In school, I was told by English teachers to write impartially. ‘Hemingway’s description of the Old man symbolises blah blah’. Literary analysis is boring and dry.
It is far more interesting to share YOUR opinion, your stories, and what YOU’VE LEARNT. “Writing is an act of ego”.
Be open, honest and vulnerable. Authentic. Share a story.
Write for Yourself
A good book is like a conversation. And like all conversation, it goes through the filter of life experiences, outlook and disposition of the listener or reader. Each reader experiences a book differently. Even the same reader at different points in life experiences a book differently. “No man steps in the same river twice”.
I remember I enjoyed ‘Zen and the Art of Motorcycle Maintenance’ as a teenager. But re-reading it now, it does nothing. It seems long and convoluted.
Similarly, I read Marcus Aurelius ‘Meditations’ as a teen. I barely made it past the third page. But I picked it up again in my early 20’s, and it radically changed my life.
The point is, you can’t guarantee a reader will connect. But you can guarantee that you write for yourself. To satisfy your own intellectual curiosity, or simply because you have something important to say.
Write for an audience of one : yourself.
This might seem contrary to the previous advice. But It’s a matter of technique vs style. Like a woodworker - technique is like perfecting the skills of cutting, sanding, lacquering etc. But at the end of the day, you want to create because you are compelled.
All the best artists steal. You learn by imitation. If writing is like gardening, reading is like choosing the seeds you want to plant. Read widely, and read deeply.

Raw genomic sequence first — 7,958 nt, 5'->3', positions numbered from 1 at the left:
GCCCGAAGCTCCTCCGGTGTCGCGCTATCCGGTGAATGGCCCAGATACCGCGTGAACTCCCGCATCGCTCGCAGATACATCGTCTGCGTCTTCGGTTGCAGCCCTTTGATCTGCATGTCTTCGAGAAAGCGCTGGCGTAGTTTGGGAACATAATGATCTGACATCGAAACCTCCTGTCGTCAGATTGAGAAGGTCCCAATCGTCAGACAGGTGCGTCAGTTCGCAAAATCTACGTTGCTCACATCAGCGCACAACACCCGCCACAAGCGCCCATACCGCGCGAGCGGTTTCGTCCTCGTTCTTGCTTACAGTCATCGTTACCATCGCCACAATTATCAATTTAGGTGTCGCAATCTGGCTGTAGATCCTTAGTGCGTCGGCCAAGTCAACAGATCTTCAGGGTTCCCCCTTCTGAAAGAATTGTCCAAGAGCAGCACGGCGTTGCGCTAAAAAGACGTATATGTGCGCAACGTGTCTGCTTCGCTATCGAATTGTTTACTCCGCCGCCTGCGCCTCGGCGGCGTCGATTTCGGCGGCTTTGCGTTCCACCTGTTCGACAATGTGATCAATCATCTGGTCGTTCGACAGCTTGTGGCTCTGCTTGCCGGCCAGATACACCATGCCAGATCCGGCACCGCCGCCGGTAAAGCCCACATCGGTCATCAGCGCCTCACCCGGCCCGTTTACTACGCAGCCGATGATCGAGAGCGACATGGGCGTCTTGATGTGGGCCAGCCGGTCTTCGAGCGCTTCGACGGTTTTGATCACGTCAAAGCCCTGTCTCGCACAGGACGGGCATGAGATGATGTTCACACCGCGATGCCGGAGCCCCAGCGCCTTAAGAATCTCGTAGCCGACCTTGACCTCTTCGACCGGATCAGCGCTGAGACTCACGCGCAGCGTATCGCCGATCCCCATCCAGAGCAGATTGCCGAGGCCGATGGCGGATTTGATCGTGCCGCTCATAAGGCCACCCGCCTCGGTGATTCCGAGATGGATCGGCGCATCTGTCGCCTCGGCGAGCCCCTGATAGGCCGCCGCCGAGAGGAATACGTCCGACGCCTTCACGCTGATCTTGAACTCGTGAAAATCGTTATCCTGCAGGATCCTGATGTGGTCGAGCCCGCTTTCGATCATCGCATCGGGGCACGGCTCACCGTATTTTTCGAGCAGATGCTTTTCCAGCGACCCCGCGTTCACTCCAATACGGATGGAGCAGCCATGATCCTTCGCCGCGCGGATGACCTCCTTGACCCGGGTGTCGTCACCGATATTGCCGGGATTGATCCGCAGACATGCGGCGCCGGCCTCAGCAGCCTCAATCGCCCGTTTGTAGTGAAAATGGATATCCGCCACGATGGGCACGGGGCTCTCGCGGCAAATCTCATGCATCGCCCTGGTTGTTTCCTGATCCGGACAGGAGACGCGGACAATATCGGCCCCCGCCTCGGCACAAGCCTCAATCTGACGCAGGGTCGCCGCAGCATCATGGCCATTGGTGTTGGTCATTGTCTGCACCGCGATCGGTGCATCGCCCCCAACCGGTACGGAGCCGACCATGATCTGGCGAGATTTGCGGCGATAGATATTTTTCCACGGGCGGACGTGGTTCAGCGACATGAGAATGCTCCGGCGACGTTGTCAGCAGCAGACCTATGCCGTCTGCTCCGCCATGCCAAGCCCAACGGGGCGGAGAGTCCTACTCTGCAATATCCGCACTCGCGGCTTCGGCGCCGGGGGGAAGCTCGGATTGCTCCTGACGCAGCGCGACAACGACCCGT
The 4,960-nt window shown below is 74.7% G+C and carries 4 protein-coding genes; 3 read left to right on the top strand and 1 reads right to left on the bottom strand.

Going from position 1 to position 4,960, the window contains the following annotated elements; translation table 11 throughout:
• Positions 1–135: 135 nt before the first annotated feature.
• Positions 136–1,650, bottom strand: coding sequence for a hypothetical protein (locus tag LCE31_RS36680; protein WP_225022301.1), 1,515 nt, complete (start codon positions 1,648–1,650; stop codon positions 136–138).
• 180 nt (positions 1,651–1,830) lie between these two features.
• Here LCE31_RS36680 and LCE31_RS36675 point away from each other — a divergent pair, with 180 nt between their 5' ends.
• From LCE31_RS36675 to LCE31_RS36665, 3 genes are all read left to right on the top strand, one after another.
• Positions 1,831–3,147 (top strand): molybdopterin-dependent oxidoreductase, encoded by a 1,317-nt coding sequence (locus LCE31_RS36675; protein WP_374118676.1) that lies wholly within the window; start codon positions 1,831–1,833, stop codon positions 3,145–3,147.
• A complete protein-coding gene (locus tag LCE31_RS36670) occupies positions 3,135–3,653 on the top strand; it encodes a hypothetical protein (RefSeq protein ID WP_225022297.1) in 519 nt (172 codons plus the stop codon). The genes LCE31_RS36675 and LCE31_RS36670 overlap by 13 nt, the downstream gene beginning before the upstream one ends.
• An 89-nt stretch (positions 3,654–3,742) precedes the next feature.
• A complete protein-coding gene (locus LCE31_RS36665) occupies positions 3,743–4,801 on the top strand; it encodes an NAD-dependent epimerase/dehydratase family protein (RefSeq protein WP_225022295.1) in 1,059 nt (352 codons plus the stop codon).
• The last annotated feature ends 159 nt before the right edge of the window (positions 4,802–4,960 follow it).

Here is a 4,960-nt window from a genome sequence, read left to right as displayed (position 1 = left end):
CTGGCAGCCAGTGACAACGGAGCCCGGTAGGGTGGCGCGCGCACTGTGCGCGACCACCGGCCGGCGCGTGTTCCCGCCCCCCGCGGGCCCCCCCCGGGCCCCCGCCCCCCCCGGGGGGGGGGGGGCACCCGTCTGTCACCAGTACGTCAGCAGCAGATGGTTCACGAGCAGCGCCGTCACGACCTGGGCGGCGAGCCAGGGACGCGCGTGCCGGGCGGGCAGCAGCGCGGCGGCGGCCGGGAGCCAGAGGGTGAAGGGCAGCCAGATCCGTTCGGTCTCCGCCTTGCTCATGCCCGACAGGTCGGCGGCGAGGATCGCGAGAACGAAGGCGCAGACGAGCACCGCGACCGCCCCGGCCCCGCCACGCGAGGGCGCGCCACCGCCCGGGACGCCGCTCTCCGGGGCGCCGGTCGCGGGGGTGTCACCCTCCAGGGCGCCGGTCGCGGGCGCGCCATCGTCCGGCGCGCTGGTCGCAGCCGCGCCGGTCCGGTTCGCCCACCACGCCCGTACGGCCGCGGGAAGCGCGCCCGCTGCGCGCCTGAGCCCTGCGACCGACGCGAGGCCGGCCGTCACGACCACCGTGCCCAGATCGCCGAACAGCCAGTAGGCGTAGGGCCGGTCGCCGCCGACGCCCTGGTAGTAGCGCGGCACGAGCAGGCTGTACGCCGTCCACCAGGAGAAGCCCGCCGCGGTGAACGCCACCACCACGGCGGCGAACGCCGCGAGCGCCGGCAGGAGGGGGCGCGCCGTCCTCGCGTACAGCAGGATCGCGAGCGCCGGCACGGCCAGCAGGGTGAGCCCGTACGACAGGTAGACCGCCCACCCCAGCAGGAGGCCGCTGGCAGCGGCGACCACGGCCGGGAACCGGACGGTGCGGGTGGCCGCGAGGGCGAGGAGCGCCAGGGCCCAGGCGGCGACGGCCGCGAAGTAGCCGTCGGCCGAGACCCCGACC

There is no prescription in writing. Writing in the passive voice doesn’t automatically make it dull, but here are a few rules Zinsser advocates:
- Keep paragraphs short - writing is visual. A long chunk of text can discourage a reader from even starting
- Organise your piece into subsections
- Active : ‘Joe saw him’ - is stronger than ‘He was seen by Joe’
- Write about your interests
Lastly, Writing is not a contest. It’s a process.
- Follow genuine intellectual curiosity
- Read about the topic
- Leave it in your subconscious
- If you feel compelled - write about it
- Then re-read through- and trim the fat
- Publish (if low stakes)
- Otherwise, re-write, re-write re-write.
Zinnser also suggests reading it out loud. And in higher stakes publication, obviously obtain impartial feedback.
I basically live my entire life digitally. I have almost no ‘junk’ lying around, because it is stored in ‘0’s and 1’s.
All my notes are digital, all documents, banking/passwords, reading, note taking, journalling, even drawing- is all digital.
Therefore I think a lot about what tools I allow into my life.
Kindle : I remember when I got my first Kindle at the airport when I was 15. I fell in love instantly. Although I do enjoy paper books, the Kindle is far more convenient. Amazon wins in the end anyways. I just end up buying both the digital and physical copies for my favourite reads.
Obsidian : I store any notes I’m compelled to take in .md format, and visualise them in ‘Obsidian’
DayOne : This is the best journalling app out there. I like it because it is entirely private. With paper journals, I feel like I write with someone over my shoulder concerned that one day someone might read it. It stops me from being radically transparent. I type much faster than I write with a pen. I like that it organises notes, doesn’t take up room.
IA Writer : again, I write everything in markdown format. Great app
These are all just personal tools. Everyone has their own preferences and systems. I’m very organised, so like systemically thinking about these topics, but others prefer a much less regimented approach.
I don’t think good writing is intuitive. It is actually really hard. Luckily, I don’t want to ‘become’ a writer. I just like to write.